In this article, we state and prove Gronwall lemma and give some of its applications. In fact, we will use this lemma for the stability of the solution to the differential equations. In particular, the Lyapunov stability of nonlinear systems.

## The proof of Gronwall lemma

Many proofs of known theorems in mathematics are based on Gronwall’s lemma. In fact, this lemma is used to prove the uniqueness of the solution of differential equations, as well as the stability of equilibrium points.

Lemma: Let $\varphi:[a,b]\to [0,+\infty)$ be a continuous function and assume that there exist two real constants $\alpha,\beta\ge 0$ such that for any $c\in [a,b]$, \begin{align*}\varphi(t)\le \alpha+\beta\left|\int^t_c \varphi(s)ds\right|,\qquad \forall t\in [a,b].\end{align*}Then \begin{align*}\varphi(t)\le \alpha e^{\beta |t-c|},\quad\forall t\in [a,b].\end{align*}

Proof: For simplicity, we suppose that $t\ge c$. We select\begin{align*}F(t)= \alpha e^{\beta |t-c|},\quad\forall t\in [a,b]. \end{align*}Then $F$ is a $C^1$ function and $F'(t)=\beta \varphi(t)\le \beta F(t)$. By multiplying $e^{-\beta t}$ on the both sides of this inequality, we obtain \begin{align*} e^{-\beta t} F'(t)- e^{-\beta t} \beta F(t)\le 0.\end{align*} Hence, \begin{align*} \frac{d}{ds} \left(e^{-s\beta}F(s)\right)\le 0.\end{align*} By integrating between $c$ and $t$, the result then follows.

An other version of the lemma: Let $\varphi,\psi:[a,b]\to [0,+\infty)$ be a continuous function and assume that there exist two real constants $\alpha,\beta\ge 0$ such that for any $c\in [a,b]$, \begin{align*}\varphi(t)\le \alpha+\beta\left|\int^t_c \psi(s)\varphi(s)ds\right|,\qquad \forall t\in [a,b].\end{align*}Then \begin{align*}\varphi(t)\le \alpha \exp\left(\beta\left|\int^t_c \psi(s)ds\right|\right),\quad\forall t\in [a,b].\end{align*}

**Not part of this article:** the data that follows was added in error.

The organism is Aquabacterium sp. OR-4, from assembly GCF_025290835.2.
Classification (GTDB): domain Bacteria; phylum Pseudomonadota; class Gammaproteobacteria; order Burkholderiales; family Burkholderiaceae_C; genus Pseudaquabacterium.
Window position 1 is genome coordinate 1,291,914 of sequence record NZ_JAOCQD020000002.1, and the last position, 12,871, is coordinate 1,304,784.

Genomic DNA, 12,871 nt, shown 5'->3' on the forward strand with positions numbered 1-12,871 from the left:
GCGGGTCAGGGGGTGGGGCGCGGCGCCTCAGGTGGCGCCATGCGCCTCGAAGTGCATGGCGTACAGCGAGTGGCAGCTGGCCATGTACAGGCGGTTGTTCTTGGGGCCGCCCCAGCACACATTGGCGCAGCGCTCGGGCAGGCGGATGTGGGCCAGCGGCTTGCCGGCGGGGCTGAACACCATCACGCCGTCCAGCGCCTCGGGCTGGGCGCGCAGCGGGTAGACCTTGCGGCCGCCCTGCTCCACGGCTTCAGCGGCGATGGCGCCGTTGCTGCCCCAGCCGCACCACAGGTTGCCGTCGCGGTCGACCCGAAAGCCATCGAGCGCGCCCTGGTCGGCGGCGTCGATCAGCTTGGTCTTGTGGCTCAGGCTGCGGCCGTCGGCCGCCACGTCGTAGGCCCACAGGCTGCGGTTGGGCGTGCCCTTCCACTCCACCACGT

## Applications to the stability of the solution of differential equations

In this paragraph, we give an application of the Gronwall lemma to the stability of nonlinear differential equations. In fact, let $\lambda>0$ be a real number, and consider the following semilinear Cauchy problem \begin{align*}\tag{CP} \begin{cases}\dot{u}(t)=-\lambda u(t)+\arctan(t^2 u(t)^5) \frac{\sin{u(t)}}{1+2 u(t)^2},&t\ge 0,\cr u(0)=\frac{1}{2}.\end{cases}\end{align*} If we select \begin{align*}f(t,x)=\lambda x+\arctan(t^2 x^5)\frac{\sin(x)}{1+2x^2},\quad (t,x)\in \mathbb{R}^+\times \mathbb{R},\end{align*} then our equation has the following standard form \begin{align*}\tag{CP} \begin{cases}\dot{u}(t)=f(t,u(t)),& t\ge 0,\cr u(0)=\frac{1}{2}.\end{cases}\end{align*} Clearly $f$ is a $C^1$ function, then locally Lipschitz function. Thus by the Cauchy-Lipschitz theorem, the Cauchy problem (CP) admits a unique maximal solution $u:[0,T)\to \mathbb{R}$. This solution is global, i.e. defined on all $[0,+\infty)$ because $|f(t,x)|\le \lambda |x|+1$ for any $(t,x)\in\mathbb{R}^+\times \mathbb{R}$.

By computing the derivative $(e^{\lambda t}u(t))’$ and using the expression of $\dot{u}(t)$ in (CP), we can prove that \begin{align*}u(t)=\frac{1}{2}e^{-\lambda t}+\int^t_0 e^{-\lambda (t-s)}\arctan(t^2 u(s)^5) \frac{\sin{u(s)}}{1+2 u(s)^2}.\end{align*} Now using the facts that $|\arctan(y)|\le \frac{\pi}{2},$ $|\sin(y)|\le |y|$ and $\frac{1}{1+y^2}\le 1,$ for any $y\in\mathbb{R}$, we obtain \begin{align*} |u(t)|\le \frac{1}{2}e^{-\lambda t}+\frac{\pi}{2} e^{-\lambda t}\int^t_0 e^{\lambda s}|u(s)|ds,\quad t\ge 0.\end{align*} It follows that \begin{align*} e^{\lambda t}|u(t)|\le \frac{1}{2}+\frac{\pi}{2}\int^t_0 e^{\lambda s}|u(s)|ds,\quad t\ge 0.\end{align*} Now by using the Gronwall lemma we have \begin{align*} e^{\lambda t}|u(t)|\le \frac{1}{2}e^{\frac{\pi}{2}t}.\end{align*} Hence $$|u(t)|\le \frac{1}{2}e^{-\left(\lambda-\frac{\pi}{2}\right)t},\quad \forall t\ge 0.$$ We deduce that the solution, of the equilibrium point $0$, is exponentially stable if $\lambda>\frac{\pi}{2}$.